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Salmon Chaos: Why People of Taiwan are changing their names to ‘salmon’?

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Manish Saini
Manish works as a Journalist and writer at Revyuh.com. He has studied Political Science and graduated from Delhi University. He is a Political engineer, fascinated by politics, and traditional businesses. He is also attached to many NGO's in the country and helping poor children to get the basic education. Email: Manish (at) revyuh (dot) com

People of Taiwan are being requested not to change their names to ‘salmon’ after 150 people made the surprising move to receive free sushi.

Hundreds of people have approached government offices this week to make a change in their name, in a phenomenon called ‘Salmon Chaos’.

This all began when a sushi restaurant chain started offering an all-you-can-eat menu for anyone, whose ID card contained ‘Gui Yu’ – the Chinese word for salmon.

Salmon Prince’, ‘Meteor Salmon King’ and ‘Salmon Fried Rice’ are few names reported by local media based on new salmon theme.

The two-day offer includes free sushi for the customer with five friends, but it has left Taiwanese officials unamused.

People of Taiwan are allowed to officially change their name up to three times.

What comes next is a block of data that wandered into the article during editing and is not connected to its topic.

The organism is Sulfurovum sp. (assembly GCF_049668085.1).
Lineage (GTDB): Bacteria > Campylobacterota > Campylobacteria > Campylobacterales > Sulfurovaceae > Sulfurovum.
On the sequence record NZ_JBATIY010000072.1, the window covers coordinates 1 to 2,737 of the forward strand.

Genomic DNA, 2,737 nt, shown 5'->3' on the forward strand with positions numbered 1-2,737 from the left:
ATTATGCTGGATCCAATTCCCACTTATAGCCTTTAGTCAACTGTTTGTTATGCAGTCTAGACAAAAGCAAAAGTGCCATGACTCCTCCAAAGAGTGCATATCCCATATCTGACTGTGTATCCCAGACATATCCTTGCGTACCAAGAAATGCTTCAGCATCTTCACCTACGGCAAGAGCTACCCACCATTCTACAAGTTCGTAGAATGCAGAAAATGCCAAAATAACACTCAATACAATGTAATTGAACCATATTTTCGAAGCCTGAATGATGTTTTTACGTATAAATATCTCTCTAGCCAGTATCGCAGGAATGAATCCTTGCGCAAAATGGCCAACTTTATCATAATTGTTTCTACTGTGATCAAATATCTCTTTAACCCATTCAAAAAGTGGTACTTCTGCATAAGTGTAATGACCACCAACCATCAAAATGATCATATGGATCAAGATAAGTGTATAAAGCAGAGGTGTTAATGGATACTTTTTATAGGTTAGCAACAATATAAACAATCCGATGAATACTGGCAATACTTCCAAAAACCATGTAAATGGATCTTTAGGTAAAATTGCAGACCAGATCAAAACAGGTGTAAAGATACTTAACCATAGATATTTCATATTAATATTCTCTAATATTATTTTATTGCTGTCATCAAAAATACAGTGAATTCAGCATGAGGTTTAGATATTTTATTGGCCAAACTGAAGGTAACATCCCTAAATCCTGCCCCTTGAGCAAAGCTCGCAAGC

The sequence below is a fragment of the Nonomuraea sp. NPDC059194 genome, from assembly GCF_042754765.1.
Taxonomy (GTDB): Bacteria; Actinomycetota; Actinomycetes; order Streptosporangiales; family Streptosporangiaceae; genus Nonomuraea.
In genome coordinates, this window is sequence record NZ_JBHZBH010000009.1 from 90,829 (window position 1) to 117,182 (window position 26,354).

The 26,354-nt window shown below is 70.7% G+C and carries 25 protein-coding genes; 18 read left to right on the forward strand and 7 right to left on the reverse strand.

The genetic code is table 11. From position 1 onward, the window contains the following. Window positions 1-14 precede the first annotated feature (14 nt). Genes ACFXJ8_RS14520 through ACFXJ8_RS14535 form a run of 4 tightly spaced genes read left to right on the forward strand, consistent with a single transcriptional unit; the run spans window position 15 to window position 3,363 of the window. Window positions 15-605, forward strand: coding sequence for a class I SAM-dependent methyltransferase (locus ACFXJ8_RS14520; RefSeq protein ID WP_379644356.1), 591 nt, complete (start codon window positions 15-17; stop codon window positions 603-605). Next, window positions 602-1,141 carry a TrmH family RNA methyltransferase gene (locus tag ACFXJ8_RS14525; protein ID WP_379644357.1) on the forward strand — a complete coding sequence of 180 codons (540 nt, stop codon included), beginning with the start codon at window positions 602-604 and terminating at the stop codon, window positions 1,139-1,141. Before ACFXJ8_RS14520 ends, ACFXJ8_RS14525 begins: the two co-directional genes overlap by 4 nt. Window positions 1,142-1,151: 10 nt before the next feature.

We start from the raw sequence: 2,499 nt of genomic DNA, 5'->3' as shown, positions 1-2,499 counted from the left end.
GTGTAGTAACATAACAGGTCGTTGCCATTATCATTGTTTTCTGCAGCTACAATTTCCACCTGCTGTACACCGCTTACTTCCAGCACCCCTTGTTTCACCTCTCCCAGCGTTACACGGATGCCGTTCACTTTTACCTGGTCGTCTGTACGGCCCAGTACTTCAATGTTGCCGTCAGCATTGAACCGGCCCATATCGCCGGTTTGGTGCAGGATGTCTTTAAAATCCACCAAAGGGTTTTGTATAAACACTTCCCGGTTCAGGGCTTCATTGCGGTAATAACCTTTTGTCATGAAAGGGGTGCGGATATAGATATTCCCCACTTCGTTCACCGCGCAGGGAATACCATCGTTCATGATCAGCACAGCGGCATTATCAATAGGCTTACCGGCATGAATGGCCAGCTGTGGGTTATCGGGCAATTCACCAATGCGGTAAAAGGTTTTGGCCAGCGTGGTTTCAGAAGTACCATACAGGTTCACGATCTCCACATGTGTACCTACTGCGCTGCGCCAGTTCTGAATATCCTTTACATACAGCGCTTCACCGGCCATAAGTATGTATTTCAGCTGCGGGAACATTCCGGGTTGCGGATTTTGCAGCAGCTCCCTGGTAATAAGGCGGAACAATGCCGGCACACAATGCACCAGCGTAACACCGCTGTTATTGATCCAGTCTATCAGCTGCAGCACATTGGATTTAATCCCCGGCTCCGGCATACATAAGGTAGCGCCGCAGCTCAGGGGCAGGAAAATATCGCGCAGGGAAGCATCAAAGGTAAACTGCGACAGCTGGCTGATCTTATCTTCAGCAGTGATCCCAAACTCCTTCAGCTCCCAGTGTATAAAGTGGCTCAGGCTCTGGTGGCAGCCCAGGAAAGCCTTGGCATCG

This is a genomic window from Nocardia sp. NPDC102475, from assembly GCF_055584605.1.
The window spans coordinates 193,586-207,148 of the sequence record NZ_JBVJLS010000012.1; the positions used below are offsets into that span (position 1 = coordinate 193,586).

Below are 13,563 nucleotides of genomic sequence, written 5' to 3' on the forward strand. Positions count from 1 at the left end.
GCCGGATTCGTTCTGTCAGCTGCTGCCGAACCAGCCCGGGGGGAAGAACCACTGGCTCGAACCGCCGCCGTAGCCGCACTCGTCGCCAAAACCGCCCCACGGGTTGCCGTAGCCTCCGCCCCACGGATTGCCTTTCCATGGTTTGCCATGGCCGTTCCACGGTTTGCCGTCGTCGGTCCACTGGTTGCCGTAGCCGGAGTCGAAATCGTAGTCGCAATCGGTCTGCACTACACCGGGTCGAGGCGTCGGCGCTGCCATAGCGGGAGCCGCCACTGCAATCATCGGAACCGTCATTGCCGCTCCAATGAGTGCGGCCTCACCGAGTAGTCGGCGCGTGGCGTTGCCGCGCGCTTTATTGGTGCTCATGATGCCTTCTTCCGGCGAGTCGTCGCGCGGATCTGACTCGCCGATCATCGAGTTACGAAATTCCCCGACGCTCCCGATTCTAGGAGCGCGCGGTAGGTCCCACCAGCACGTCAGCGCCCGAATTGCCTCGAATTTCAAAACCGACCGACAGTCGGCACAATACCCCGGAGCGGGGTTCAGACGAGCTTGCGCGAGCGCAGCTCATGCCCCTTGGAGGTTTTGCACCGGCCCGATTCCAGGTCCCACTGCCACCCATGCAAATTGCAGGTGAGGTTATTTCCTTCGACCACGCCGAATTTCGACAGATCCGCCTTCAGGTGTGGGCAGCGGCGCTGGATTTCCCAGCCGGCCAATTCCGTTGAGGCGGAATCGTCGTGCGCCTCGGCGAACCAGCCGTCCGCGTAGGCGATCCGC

‘This kind of name-change not only wastes time but causes unnecessary paperwork,’ deputy interior minister Chen Tsung-yen said as he urged the public to ‘cherish administrative resources’.

He added: ‘I hope everyone can be more rational about it’

One college student who jumped at the chance for free sushi now has a name that roughly translates as ‘Explosive Good Looking Salmon’.

He said: ‘I just changed my name this morning to add the characters ‘Bao Cheng Gui Yu. We already ate more than Tw$7,000 (£176).’

Another woman surnamed Tung said: ‘I’ve changed my first name to salmon and two of my friends also did.

‘We’ll just change our names back afterwards.’

The United Daily News reported that one resident decided to add a record 36 new characters to his name, most of them seafood themed, including the characters for ‘abalone’, ‘crab’ and ‘lobster’.

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